sigpvalue_eQTL) are plotted as colored triangles, with a color gradient corresponding to the inverse magnitude ofPeQTL. As noted above, an analysis can be specified to differentiate between variants with congruous versus incongruous effects on the GWAS trait and candidate gene expression levels – if this is the case, variants with congruous effects will be plotted using a blue color scale, while variants with incongruous effects will be plotted using a red color scale (as seen in Figure 4A).The size of each triangle corresponds to the eQTL normalized effect size (NES) for each variant, while the directionality of each triangle is set to correspond to the direction of effect for the variant on the GWAS trait.
A depiction of the genomic positions of all genes within the LOI is generated below the plot using the package Gviz (Figures 1B, 2B, 3B, 4B). If LD data is supplied, in the form of
LD.df, a third panel illustrating the LD landscape of eQTL variants within the LOI is generated using the package LDheatmap (Figure 3C, 4C). To generate this panel,
LD.df is filtered to contain only eQTL variants that appear in the plotted LOI, and to include only variant pairs that are in LD with each other with R2 >
R2min (default value of 0.1). This dataset is further filtered to include only variants that are in LD (with R2 >
R2min) with at least a certain number of other variants (user-defined with the argument
LDmin, default value of 10). These filtering steps are useful in paring down the number of variants to be plotted in the LDheatmap, keeping the most informative variants and reducing the time needed to generate the eQTpLot. A heatmap illustrating the pairwise linkage disequilibrium of the final filtered variant set is subsequently generated below the main eQTL-GWAS Colocalization Plot, with a fill scale corresponding to R2 for each variant pair. The location of each variant in chromosomal space is indicated at the top of the heatmap, using the same chromosomal coordinates as displayed in panels A and B.
For variants within the LOI with PGWAS less than the specified GWAS significance threshold,
sigpvalue_GWAS, the proportion that are also eQTLs for the gene of interest (with PeQTL <
sigpvalue_eQTL) are calculated and plotted, and the same is done for variants withPGWAS >
sigpvalue_GWAS, (Figure 1C, 2C, 3D, 4D). Enrichment of candidate gene eQTLs among GWAS-significant variants is determined by Fisher’s exact test. If an analysis differentiating between congruous and incongruous variants is specified, these are considered separately in the analysis (as seen in figure 4D).
To visualize correlation between PGWAS and PeQTL, each variant within the LOI is plotted withPeQTL along the horizontal axis, and PGWAS along the vertical axis. Correlation between the two probabilities is visualized by plotting a best-fit linear regression over the points. The Pearson correlation coefficient and p-value of correlation are computed and displayed on the plot as well (Figure 1D, 2D). If an analysis differentiating between congruous and incongruous variants is specified, separate plots are made for each set of variants and superimposed over each other as a single plot, with linear regression lines/Pearson coefficients displayed for both sets.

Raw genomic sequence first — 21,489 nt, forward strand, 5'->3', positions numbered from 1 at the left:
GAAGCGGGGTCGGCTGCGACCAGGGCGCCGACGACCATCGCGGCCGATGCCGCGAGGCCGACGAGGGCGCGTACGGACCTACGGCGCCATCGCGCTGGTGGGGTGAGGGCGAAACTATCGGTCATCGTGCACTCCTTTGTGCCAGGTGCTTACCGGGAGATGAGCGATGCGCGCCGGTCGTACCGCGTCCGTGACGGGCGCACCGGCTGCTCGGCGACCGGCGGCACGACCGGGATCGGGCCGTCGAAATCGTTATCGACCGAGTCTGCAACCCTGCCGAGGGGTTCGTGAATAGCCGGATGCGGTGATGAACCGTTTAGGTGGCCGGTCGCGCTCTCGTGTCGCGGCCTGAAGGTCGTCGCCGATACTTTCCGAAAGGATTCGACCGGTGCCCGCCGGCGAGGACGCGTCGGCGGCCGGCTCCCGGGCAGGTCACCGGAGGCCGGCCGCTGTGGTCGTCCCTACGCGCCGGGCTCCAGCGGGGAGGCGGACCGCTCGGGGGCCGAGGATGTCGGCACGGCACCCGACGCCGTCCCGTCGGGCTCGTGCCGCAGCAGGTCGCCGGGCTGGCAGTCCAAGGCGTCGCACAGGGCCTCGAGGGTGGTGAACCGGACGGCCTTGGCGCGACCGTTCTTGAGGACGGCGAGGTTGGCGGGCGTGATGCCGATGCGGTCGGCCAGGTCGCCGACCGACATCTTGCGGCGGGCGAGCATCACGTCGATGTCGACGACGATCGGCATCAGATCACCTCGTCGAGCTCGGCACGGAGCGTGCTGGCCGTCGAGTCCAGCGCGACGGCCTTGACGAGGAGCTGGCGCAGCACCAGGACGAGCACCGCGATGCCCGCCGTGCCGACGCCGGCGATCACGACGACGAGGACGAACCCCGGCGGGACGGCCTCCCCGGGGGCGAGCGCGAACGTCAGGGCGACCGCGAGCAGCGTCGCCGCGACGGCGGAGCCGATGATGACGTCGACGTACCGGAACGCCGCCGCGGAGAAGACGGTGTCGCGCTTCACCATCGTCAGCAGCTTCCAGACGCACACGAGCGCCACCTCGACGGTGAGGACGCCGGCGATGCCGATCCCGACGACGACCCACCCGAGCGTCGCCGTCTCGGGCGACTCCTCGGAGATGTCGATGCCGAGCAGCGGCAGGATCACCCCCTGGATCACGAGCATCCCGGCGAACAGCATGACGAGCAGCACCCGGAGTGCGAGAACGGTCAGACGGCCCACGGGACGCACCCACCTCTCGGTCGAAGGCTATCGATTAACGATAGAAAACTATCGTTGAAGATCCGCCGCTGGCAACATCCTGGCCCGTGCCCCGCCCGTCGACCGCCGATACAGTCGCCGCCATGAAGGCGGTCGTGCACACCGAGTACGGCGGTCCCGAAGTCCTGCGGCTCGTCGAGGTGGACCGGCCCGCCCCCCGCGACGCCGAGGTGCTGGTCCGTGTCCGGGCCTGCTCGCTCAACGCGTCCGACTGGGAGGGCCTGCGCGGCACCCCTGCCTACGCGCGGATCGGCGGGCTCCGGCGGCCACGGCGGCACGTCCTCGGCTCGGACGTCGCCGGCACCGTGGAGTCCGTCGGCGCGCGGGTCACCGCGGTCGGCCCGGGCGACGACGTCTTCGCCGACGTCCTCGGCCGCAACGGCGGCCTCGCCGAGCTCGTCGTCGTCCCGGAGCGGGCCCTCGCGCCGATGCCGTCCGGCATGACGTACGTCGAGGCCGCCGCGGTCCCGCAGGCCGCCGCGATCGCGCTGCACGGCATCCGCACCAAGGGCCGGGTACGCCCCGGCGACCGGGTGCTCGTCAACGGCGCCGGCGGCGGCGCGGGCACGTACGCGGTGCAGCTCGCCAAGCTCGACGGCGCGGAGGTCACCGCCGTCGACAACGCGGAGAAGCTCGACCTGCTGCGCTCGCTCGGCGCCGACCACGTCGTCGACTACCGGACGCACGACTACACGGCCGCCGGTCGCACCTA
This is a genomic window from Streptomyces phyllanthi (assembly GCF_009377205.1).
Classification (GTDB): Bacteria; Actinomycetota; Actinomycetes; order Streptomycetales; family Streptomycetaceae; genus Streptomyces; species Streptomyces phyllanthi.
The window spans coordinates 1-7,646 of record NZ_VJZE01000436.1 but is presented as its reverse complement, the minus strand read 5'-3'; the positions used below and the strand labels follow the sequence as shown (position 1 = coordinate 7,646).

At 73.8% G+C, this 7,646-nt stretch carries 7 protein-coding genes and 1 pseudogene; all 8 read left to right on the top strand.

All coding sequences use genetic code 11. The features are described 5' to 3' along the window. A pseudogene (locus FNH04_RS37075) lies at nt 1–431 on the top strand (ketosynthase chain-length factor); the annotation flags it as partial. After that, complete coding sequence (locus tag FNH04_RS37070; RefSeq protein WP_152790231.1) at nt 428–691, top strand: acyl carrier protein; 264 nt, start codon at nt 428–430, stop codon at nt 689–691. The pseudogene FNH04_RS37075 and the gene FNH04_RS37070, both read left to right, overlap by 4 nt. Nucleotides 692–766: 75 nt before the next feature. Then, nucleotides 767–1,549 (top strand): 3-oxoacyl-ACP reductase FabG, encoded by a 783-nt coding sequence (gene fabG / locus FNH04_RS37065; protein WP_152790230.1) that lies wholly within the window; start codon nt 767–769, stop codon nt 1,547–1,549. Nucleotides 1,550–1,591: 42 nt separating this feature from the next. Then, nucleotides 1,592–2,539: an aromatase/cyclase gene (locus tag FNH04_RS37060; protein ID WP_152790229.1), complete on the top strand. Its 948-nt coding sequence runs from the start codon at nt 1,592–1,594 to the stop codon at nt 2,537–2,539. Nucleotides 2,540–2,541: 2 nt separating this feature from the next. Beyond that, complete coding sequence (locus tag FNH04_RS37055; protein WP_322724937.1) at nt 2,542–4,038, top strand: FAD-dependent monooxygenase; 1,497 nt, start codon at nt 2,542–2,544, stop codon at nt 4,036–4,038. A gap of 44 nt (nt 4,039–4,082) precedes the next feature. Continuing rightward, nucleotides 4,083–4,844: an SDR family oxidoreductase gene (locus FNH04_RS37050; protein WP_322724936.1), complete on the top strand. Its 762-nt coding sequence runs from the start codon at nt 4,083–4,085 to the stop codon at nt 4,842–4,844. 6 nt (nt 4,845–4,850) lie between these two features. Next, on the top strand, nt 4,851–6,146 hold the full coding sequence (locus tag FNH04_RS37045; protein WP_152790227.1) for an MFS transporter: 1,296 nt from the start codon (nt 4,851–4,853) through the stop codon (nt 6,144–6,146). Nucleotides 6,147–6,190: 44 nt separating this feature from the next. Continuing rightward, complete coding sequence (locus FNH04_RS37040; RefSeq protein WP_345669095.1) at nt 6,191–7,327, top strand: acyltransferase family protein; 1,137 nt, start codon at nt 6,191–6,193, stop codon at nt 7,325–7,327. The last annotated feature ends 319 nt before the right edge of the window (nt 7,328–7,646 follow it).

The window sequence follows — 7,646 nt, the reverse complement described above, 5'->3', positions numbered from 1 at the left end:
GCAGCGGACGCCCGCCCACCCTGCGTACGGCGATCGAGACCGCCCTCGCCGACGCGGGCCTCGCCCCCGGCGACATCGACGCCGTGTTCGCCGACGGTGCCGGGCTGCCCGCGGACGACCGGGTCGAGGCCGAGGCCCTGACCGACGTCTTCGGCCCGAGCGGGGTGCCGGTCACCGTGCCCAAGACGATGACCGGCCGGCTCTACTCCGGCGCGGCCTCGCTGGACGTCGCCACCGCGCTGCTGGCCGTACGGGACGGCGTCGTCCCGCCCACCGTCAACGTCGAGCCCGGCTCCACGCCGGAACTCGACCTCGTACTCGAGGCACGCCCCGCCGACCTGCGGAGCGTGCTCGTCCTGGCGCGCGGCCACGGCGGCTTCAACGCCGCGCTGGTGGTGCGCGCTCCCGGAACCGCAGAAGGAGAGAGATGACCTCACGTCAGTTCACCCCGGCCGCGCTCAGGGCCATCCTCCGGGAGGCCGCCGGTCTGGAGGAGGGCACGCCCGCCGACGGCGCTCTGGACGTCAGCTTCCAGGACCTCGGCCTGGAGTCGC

If LD data is supplied in the form of
LD.df, a similar plot is generated, but the fill color of each point is set to correspond to the LD R2 value for each variant with a specified lead variant, plotted as a green diamond (Figure 3E). This lead variant can be user-specified with the argument
leadSNP or is otherwise automatically defined as the upper-right-most variant in the P-P plot. This same lead variant is also labelled in the main eQTpLot panel A (Figure 3A). In the case where LD data is provided and an analysis differentiating between congruous and incongruous variants is specified, two separate plots are generated: one for congruous and one for incongruous variants (Figure 4E-F). In each plot, the fill color of each point is set to correspond to the LD R2 value for each variant with the lead variant for that specific plot (again defined as the upper-right most variant of the P-P plot), with both the congruous and incongruous lead variants labelled in the main eQTpLot panel A (Figure 4A).
In this example, a GWAS study of LDL cholesterol levels has identified a significant association with a genomic locus at chr11:66,196,265-66,338,300 (build hg19), which contains a number of plausible candidate genes, including the genes BBS1 and ACTN3.